Honeywell back after 4 surgeries, 3 1/2 years

March 22nd, 2021

It had been 1,281 days since last scaled the mound and stared down a hitter wearing a jersey different than his own. Three and a half years. Four surgeries on his right elbow. So many moments that might have broken his spirit or wrecked his confidence, if only he'd let them.

But Honeywell's belief in himself never wavered, and he never stopped working toward his goal of being a successful Major League starting pitcher. It all felt a little more real on Monday afternoon, when Honeywell started and pitched one inning in the Rays' 10-4 loss to the Red Sox at Charlotte Sports Park.

"I knew, even from the first day I went down, I was going to get here one way or the other," Honeywell said. "I'm still going to do what I got to do to be the best I can be and try to be the best pitcher in the game here soon. That's just who I am, and that's what I want to do."

Honeywell gave up one run on one hit and one walk, but his pitching line hardly mattered. That wasn't the point. It was Honeywell's first time facing anyone other than his teammates since Sept. 19, 2017, when he came out of the Durham Bulls' bullpen to work 2 2/3 innings in the Triple-A national championship game.

Back then, Honeywell was knocking on the door of the Majors as one of the best pitching prospects in baseball. For all that he's been through since then, the 25-year-old right-hander remains "one of the most exciting pitchers we've got in the organization," Rays shortstop Willy Adames said. Adames would know as well as anyone; he was there the last time Honeywell pitched in a game, and he started behind him on Monday.

Even though it wasn't the 1-2-3 inning Honeywell said he wanted, the way he pitched was encouraging. His fastball touched 95 mph. His slider was effective, for the most part, and his changeup looked like the legitimate weapon it was before. Honeywell has been healthy enough to pitch before, including last fall when he was a part of the Rays' postseason player pool, but he said he hasn't felt this good in a long time.

Honeywell said there is "no doubt" in his mind that he can pitch in the big leagues this year, noting that he feels "light years" ahead of where he was two or three years ago. The rest of the Rays see it, too.

"There's no way he could have done it without the mentality that he has. One of the surgeries, you can remain confident. Two, most people start to waver. And anything more than that, a lot of people would have just given up," Rays starter Chris Archer said. "But Brent Honeywell, his heart is a baseball. That's all he wants to do with his life. So there was no way he was going to give up. He was going to go down swinging, and I'm glad he's fought so hard to get where he's at."

Second baseman Brandon Lowe, who previously faced Honeywell in batting practice, said his stuff looks "electric." Starter Tyler Glasnow said he's "back to what he was before" and "can contribute right now, in my opinion." It won't happen right away, as Honeywell has already been optioned to Minor League camp, but he could pitch for the Rays at some point this season.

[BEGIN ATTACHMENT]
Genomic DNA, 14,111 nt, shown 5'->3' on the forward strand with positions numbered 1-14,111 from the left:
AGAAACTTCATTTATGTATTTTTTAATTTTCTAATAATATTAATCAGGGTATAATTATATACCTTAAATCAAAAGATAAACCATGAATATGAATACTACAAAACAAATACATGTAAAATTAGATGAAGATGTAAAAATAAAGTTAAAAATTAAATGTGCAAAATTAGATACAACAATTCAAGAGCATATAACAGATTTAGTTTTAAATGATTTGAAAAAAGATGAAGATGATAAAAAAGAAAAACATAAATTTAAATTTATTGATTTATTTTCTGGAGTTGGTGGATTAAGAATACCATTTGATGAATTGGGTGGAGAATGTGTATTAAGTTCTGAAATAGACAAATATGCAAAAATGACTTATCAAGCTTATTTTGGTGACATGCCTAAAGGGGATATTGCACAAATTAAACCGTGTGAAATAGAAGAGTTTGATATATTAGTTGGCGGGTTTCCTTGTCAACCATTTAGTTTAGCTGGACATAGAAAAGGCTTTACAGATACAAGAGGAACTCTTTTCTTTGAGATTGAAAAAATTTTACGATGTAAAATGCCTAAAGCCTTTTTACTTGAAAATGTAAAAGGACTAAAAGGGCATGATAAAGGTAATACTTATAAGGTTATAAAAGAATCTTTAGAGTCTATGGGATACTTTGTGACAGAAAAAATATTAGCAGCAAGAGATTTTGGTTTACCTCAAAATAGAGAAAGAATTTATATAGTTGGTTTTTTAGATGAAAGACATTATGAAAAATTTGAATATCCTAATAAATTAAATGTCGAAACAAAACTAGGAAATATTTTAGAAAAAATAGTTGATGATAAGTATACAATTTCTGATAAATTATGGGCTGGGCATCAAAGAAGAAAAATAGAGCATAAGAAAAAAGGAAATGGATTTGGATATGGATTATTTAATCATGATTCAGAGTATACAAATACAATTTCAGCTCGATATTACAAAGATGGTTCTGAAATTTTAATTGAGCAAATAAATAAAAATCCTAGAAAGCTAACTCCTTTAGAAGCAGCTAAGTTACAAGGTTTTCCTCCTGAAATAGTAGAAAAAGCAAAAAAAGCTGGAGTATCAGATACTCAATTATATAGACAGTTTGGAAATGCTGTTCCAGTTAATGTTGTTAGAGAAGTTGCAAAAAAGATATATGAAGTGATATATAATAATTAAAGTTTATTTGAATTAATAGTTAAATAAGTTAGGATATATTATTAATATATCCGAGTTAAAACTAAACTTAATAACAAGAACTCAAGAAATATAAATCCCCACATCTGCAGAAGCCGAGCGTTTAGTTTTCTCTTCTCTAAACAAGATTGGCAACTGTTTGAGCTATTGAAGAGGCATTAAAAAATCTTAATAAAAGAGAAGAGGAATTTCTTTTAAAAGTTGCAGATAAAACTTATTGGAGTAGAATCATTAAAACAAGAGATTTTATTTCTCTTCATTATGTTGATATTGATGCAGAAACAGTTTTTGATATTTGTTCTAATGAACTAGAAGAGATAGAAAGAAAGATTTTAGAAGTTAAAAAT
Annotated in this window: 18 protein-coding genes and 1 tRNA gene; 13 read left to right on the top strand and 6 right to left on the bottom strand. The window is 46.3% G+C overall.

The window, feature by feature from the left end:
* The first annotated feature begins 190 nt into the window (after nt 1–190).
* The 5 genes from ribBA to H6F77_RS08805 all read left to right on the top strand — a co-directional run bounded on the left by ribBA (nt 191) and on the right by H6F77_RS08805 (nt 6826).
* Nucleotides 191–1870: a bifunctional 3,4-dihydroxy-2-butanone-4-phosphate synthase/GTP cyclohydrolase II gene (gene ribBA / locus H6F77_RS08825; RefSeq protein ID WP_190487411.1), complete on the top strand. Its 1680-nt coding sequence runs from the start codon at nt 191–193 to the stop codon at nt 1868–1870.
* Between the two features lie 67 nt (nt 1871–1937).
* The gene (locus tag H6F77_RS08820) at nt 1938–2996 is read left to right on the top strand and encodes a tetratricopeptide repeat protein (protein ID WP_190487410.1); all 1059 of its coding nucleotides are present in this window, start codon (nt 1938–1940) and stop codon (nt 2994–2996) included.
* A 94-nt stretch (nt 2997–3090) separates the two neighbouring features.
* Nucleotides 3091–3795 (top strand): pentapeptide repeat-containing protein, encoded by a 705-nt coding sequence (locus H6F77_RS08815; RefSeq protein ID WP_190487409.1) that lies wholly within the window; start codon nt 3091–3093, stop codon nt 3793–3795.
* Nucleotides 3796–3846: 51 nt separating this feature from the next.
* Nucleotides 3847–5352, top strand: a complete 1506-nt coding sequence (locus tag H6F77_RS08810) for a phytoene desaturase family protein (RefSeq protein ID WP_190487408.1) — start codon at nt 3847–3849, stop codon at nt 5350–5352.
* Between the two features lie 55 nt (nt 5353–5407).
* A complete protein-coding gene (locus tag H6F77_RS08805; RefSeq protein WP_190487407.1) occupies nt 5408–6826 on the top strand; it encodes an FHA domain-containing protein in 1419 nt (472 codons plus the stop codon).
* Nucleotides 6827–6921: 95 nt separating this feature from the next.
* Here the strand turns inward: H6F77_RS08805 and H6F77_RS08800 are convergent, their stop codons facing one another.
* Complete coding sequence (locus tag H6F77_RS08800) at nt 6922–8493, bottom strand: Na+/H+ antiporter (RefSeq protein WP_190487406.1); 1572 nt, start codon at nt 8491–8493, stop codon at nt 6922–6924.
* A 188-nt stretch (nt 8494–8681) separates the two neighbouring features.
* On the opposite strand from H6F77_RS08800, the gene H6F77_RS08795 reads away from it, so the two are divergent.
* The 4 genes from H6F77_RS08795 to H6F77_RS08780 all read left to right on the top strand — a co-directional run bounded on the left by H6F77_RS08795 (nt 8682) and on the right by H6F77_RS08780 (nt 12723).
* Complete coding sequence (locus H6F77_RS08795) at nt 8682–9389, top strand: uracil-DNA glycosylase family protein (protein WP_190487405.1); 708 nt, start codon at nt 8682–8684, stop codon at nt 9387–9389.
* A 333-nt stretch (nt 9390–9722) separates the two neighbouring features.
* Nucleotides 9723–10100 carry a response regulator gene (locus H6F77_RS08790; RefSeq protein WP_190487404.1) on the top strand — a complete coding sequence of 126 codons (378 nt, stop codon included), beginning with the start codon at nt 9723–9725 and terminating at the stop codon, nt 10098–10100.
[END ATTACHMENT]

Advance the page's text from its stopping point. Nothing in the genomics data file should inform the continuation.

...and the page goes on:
"With that type of stuff, the more fine-tuning and the more he can get built up and stretched out, it's easy to envision scenarios where he is a part of our mix in the not-so-distant future," manager Kevin Cash said. "He doesn't look like a rehab pitcher. He's a healthy pitcher, and that's got to be awesome for Brent."

Honeywell said he tried to make the day feel as normal as possible. When he reported to the ballpark, he followed the same pregame routine he did four years ago. He told himself to control his emotions, but it was hard to hide how much this day meant.

Posted inside the Rays' clubhouse was a photo of a beehive with "#HONEYDAY" printed below it. Tampa Bay players and staff stuck around for the game, pressing pause on their routines to sit in the stands as a show of support. Honeywell's grandparents, parents and younger brother made the trip to watch him pitch.

"I know they were happy to be in the seats, so that probably meant the most," Honeywell said. "I'm happy they came down, especially for one inning. Long trip for one inning."

Honeywell never lost his confidence, but he admitted the redundant rehabilitation process often grew tiresome. Teammates describe Honeywell as a baseball junkie, one of several attributes -- along with his energy and confidence -- that make him such a popular teammate. Glasnow said Honeywell's passion for the game and his teammates made him somewhat of a leader in the clubhouse during the Rays' postseason run last October, even though he wasn't on the active roster.

"Competition and being competitive, having that back is the best thing. Every fifth day, man. Every fifth day is the best day of my life," Honeywell said. "I look forward to being in this game for a long time, and I can't do it without those guys. You know, they made it easier on me for keeping the dark days away, and I can't thank them enough for that."

Honeywell said he got goosebumps when he was warming up in the bullpen and after the national anthem played. Everyone watching him couldn't help but reflect back on all he'd overcome just to pitch in a game again, but the 1,280-day journey wasn't on his mind when he finally took the mound.

"Not today," Honeywell said. "I've had three years to do that."